(urth) Dionysus

Lee Berman severiansola at hotmail.com
Mon Nov 29 05:06:32 PST 2010

In conclusion, I think the presence of Dionysus' millenia-long worship does 
provide a significant enough basis for a secret underpinning to understanding
of the Sun series. More and more this seems to me like a gnostic universe that 
Wolfe has created.
I was struck by how Jeff Wilson's recent description of his beliefs was similar to the 
gnostic concept of The One, the deity who is the Lord of All Opposites. Paired light and 
dark, creation and destruction, masculine and feminine, etc. The more I read of gnosticism
the more I find its concepts peppered through the Sun Series: The Green Man, Ouroboros,
The Abraxas, Amphisboena, Quadraf(r)ons/Janus etc.
In a recent discussion of whether there was a Christ in the Sun universe, Andrew Mason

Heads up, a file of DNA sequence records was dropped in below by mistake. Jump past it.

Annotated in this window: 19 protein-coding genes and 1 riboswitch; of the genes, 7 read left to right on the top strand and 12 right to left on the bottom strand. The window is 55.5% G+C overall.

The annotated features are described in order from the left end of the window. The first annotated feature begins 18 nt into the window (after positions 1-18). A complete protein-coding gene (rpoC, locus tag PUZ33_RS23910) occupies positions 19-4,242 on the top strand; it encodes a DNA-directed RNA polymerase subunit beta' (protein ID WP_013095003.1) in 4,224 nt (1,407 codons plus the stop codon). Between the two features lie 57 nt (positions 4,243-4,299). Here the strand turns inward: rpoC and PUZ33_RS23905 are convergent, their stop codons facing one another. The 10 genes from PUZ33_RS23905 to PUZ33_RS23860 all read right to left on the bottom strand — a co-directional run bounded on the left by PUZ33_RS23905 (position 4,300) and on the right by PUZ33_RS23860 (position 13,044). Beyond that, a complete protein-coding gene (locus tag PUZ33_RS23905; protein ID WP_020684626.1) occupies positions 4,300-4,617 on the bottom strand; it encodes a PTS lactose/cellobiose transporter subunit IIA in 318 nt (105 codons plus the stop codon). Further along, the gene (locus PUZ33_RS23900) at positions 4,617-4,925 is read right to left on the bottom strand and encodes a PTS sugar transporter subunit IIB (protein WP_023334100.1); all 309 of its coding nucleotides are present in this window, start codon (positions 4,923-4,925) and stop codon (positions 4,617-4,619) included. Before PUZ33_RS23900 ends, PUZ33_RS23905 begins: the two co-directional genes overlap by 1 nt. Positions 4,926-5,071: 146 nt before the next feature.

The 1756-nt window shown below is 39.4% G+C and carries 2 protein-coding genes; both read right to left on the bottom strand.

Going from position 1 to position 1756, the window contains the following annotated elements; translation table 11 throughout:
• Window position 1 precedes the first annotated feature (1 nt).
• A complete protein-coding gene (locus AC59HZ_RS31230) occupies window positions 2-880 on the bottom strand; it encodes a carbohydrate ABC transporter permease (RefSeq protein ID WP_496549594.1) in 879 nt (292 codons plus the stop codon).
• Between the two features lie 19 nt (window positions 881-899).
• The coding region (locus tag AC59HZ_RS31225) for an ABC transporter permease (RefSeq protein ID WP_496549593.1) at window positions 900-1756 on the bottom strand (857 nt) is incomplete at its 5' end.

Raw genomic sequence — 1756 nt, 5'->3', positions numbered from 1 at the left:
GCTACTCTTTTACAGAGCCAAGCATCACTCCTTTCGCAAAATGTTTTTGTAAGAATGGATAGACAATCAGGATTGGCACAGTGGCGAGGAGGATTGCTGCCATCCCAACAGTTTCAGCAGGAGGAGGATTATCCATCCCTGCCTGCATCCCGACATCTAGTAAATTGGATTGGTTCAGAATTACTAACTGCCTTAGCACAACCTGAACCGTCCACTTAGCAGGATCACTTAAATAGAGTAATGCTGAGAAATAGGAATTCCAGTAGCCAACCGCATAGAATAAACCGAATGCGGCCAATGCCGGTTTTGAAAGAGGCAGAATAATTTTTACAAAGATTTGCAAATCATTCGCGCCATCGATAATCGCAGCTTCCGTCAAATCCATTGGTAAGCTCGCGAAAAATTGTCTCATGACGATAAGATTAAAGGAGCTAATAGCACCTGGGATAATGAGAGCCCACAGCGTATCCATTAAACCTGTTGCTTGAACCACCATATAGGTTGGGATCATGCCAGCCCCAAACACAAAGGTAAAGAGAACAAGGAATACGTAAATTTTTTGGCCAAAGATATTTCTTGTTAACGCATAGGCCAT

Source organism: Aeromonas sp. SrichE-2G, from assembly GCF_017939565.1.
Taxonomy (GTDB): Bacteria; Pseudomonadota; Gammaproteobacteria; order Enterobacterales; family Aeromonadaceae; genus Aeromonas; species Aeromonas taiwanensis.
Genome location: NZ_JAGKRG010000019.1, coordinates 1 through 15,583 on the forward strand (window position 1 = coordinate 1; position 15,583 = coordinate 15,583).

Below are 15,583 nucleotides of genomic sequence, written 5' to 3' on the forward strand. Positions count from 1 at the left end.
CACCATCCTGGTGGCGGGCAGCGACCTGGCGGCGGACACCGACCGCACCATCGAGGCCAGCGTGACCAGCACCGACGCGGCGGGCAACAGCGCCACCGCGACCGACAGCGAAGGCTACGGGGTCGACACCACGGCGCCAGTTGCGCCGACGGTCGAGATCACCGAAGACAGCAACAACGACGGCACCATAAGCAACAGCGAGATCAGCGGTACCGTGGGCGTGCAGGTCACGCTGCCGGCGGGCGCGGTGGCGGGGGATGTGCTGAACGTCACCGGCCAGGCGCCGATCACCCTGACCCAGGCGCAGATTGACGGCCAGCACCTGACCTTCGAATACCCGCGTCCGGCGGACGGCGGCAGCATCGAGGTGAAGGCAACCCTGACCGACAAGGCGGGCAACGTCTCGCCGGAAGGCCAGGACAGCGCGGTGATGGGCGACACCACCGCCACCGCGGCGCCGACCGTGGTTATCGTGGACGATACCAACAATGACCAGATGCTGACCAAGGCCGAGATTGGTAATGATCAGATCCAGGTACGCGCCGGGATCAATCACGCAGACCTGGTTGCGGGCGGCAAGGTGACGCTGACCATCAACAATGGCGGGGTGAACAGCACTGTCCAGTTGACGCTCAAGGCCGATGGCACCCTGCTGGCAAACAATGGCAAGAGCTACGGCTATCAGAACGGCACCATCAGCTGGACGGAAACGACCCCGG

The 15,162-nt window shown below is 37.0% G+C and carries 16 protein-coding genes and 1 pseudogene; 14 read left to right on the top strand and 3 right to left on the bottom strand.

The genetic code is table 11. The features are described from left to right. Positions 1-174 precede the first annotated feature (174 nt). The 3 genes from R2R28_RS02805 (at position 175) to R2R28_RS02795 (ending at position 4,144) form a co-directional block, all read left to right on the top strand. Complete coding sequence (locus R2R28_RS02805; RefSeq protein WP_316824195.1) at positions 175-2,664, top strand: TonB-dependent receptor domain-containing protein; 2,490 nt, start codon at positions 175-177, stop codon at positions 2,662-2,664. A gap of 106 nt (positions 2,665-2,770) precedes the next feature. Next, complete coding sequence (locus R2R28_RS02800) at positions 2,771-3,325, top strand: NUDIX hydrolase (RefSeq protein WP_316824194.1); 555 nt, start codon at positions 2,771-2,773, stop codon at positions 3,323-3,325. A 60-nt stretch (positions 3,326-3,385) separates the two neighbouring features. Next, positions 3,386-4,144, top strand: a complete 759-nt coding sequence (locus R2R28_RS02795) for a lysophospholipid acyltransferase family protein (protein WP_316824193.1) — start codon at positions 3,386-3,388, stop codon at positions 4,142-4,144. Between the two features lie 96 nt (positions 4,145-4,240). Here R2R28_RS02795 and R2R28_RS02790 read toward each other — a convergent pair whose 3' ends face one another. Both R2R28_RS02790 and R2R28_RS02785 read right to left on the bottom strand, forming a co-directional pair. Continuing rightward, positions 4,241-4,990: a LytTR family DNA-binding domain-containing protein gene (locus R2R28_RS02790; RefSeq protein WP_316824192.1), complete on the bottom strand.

noted the mention of Alla as a name for The Outsider. I wonder if this is a sly way for
Wolfe to suggest that Islam is following a gnostic-style of worship of God. Andrew also 
notes that there is a story which seems to be about Jesus. Andrew has only a minor quibble
with the description that the Jesus character was possessed by The Outsider as he did his
thing. I'm thinking this deviant view of the Jesus-figure is meant by Wolfe to suggest this 
is not really our Jesus in the story but a gnostic version.
Perhaps the final evidence of this view is found at the very end of BotNS. In the denouement,
after all the mechinations of an angelic race living in a Kabbalistic universe, after all the 
cosmic upheavals, we are not left with  a monotheistic, savior-worshipping Christian planet. 
Ushas has four gods, two light, two dark, two male, two female. A very gnostic finale, I think. 		 	   		  

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